They expect the pupils to understand everything and when you go and ask for help they still donít explain things so you understand them. I received so little help with my AS level IT I ended up dropping it.

At comprehensive schools I think everyoneís aim is to be popular and the popular oneís are the oneís who donít work and disrupt the lessons. However at grammar schools the popular ones are the cleverest and so here to be popular they have to work which is why they do better.

Also, grammar school it seems pupils all aim for the top jobs, such as doctors and lawyers and they know they have to work to get the grades to go to the best universities.

Some pupils just don't want to be at school

In my experience the majority of comprehensive school pupils donít know what they want to do in the future and so donít have anything to aim for. Most only stayed for sixth form because they didnít know what else to do.

Classroom
'Grammar schools miss out on other social classes' - Kate

The truancy rate at my old school is 0.3% while here it is 0.1%. Not a big difference I know but it is reflected in the grades. On the other hand, most grammar school pupils recognise that school is a necessity to enable them to get the best grades and so they do stay at school and work.

I've seen that some pupils donít work at comprehensive schools - they donít even bring their work and books with them.

I found at the comprehensive school the popular people brought a little bag, which would only hold their mobile, make up, and hairbrushes. This meant they didnít have any pens or books and so didnít understand.

However, at the grammar school they all carry huge folders with them and always turn up and so get an education. This is why the percentage of pupils who achieved 5 or more GCSE grades A-C at the grammar school was 100 in comparison to the 42% at the comprehensive I used to go to.

Grammar schools miss out on diversity

However grammar schools arenít always the best, here the pupils donít learn about different social classes as theyíre always surrounded by bright people from the better backgrounds and in 50% of the cases, if daddy doesnít drive a Jag you donít fit in.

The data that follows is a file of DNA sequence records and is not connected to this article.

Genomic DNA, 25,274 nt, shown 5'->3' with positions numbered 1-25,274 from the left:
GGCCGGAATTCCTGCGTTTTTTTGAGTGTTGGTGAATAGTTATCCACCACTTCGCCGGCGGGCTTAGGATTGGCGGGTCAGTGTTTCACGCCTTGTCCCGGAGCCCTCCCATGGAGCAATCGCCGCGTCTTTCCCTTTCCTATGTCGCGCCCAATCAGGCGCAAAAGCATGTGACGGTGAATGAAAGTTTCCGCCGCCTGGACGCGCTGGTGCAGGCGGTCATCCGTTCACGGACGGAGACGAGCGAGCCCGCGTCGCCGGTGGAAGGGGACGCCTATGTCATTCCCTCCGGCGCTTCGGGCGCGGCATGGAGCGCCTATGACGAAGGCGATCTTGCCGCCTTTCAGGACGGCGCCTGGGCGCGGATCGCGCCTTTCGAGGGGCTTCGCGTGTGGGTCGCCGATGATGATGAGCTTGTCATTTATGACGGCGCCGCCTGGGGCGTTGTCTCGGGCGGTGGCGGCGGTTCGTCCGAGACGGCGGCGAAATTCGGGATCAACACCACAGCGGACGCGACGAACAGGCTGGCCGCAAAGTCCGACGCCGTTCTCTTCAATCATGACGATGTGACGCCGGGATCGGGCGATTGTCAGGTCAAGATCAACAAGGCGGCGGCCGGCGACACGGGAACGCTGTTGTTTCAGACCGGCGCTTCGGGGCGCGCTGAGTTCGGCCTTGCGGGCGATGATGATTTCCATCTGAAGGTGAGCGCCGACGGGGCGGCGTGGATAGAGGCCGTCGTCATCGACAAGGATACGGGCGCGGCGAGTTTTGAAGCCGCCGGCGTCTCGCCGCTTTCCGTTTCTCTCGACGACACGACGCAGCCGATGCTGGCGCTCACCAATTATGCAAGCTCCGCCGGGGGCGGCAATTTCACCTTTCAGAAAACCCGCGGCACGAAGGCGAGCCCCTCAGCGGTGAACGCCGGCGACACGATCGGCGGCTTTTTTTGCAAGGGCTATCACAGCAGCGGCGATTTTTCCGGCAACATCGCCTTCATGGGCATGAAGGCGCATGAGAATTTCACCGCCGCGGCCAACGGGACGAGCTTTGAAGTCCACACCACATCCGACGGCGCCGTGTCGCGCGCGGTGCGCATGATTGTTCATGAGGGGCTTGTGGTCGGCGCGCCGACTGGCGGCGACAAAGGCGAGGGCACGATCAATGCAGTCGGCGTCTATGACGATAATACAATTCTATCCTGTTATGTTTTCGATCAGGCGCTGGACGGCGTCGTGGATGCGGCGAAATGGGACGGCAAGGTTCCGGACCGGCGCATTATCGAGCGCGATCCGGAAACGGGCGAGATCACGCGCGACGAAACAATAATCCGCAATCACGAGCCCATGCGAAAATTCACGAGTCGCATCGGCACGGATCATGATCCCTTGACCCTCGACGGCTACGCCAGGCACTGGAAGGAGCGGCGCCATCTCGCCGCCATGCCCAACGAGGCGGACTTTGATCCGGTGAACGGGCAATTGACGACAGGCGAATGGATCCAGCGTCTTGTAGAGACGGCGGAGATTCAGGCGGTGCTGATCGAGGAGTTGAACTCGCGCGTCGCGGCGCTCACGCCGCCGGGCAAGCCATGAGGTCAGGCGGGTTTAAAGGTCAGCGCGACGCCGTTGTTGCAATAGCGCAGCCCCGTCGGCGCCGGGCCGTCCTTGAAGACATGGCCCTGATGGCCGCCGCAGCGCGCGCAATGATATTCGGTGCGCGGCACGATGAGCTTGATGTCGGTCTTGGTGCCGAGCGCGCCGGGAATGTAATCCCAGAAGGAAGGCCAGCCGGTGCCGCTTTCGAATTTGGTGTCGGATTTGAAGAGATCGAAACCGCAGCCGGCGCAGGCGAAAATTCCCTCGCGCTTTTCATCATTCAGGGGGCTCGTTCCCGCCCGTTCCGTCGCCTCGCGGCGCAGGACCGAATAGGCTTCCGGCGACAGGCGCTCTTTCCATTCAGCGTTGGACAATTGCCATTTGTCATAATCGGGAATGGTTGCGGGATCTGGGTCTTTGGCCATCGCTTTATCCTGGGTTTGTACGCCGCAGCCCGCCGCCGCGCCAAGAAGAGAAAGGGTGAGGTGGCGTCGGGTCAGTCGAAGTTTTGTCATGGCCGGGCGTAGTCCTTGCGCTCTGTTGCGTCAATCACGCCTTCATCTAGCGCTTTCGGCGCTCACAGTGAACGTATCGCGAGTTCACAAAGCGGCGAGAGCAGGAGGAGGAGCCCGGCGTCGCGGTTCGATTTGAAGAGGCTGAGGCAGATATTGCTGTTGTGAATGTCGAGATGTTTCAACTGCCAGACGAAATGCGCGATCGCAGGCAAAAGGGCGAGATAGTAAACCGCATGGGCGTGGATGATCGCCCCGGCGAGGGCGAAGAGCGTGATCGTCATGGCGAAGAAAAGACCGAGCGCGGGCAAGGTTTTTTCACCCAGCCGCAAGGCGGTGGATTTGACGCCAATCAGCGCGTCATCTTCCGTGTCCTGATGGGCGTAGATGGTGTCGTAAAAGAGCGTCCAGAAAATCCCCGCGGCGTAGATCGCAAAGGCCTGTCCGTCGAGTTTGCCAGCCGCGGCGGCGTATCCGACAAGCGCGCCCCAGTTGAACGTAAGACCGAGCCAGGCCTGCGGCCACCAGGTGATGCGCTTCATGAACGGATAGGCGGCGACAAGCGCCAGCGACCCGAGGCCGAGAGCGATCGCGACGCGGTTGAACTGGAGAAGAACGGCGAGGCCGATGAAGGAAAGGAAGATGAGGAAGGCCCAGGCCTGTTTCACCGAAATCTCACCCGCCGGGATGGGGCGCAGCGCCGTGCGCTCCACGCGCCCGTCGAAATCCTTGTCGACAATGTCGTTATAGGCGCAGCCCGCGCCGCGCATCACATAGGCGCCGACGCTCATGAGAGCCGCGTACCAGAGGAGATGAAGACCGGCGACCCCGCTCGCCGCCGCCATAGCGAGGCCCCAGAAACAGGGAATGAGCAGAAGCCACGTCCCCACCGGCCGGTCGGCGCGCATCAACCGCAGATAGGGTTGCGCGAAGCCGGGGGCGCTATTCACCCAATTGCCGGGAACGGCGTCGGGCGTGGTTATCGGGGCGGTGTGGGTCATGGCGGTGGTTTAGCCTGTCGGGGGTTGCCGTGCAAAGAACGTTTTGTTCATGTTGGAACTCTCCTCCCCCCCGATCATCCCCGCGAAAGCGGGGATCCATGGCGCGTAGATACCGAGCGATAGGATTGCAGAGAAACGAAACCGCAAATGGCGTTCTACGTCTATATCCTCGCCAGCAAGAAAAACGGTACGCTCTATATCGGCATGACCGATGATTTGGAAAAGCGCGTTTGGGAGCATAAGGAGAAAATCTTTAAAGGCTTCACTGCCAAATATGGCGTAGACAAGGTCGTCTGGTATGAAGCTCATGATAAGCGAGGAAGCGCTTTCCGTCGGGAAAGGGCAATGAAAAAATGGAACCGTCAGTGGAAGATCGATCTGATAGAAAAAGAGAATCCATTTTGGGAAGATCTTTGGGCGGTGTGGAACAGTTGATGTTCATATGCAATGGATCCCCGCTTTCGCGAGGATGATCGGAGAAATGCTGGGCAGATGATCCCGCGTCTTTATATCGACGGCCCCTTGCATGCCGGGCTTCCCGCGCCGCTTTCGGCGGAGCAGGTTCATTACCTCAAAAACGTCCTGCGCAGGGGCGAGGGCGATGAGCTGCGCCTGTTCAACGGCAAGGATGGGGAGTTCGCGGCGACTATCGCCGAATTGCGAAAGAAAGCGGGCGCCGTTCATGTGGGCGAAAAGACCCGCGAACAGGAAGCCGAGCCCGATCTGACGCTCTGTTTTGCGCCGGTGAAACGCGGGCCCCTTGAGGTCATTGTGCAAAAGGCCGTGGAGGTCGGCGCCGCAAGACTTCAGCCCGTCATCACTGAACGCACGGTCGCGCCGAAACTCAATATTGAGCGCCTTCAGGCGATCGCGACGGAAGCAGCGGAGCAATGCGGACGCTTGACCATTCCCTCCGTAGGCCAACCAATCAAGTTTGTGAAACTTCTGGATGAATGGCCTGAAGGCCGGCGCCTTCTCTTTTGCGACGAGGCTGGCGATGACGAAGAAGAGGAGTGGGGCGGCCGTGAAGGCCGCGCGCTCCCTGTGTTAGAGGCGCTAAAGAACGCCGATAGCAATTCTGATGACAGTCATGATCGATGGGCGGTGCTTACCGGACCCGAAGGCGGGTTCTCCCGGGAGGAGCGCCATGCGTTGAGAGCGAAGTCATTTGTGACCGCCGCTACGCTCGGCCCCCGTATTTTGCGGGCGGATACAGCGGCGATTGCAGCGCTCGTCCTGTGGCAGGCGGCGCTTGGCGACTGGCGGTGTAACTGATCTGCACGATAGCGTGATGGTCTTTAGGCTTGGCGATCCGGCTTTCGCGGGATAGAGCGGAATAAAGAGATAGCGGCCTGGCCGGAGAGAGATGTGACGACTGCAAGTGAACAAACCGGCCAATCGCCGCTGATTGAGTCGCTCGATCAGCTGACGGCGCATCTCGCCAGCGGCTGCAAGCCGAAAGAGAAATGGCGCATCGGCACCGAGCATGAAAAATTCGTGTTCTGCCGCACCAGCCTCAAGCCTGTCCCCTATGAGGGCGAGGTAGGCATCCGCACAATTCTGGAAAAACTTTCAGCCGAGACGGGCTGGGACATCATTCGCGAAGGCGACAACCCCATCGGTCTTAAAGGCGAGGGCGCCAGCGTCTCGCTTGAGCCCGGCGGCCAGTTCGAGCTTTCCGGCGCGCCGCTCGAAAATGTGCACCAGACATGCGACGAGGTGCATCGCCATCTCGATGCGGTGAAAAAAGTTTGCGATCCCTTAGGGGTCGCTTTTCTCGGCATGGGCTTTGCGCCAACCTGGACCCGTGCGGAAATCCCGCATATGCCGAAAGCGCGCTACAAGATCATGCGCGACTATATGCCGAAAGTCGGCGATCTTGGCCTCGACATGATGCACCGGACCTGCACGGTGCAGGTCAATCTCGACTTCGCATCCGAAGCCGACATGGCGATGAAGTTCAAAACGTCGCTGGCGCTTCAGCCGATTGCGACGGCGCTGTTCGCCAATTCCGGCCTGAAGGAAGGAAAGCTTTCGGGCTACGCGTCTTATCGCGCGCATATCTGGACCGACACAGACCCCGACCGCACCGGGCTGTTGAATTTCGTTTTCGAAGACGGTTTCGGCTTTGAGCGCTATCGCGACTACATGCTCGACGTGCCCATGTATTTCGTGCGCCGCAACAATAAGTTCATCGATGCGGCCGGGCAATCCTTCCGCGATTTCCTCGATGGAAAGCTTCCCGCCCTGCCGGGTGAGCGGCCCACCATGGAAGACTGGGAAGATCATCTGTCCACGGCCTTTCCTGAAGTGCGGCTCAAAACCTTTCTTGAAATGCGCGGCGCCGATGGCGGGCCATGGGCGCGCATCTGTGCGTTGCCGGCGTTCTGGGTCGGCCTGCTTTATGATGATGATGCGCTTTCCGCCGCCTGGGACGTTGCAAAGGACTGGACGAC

This isnít the case always as there are a lot of really nice people there who do accept you for who you are but there are some who still donít want to know me because Iím one of the few who doesnít have a designer bag!

This is where comprehensive schools are better because there is more diversity and acceptance of people from different backgrounds because the majority of people are from similar working class families.

However comprehensive schools are not as culturally diverse as grammar schools. This helps the pupils learn and interact with people from different cultural backgrounds, which is useful later in life.

And what about the single sex school argument?

 

Continued on next page More


line
Top | Teens Index | Home
Also in this section
Music, Gigs and Clubs
The Malachi Trust & Choir
Budding young writer
What a Blast

FUN STUFF!
BBCi Games
Loads of games from BBCi
BLAST
Fun blast features
The Sealife centre From chocolate factories to museums and galleries, there is plenty to visit with all the family.
Contact Us
BBC Birmingham Website
Room 107
Pebble Mill Road
Birmingham
B5 7SD
(+44) 0121 432 8888
birmingham@bbc.co.uk



About the BBC | Help | Terms of Use | Privacy & Cookies Policy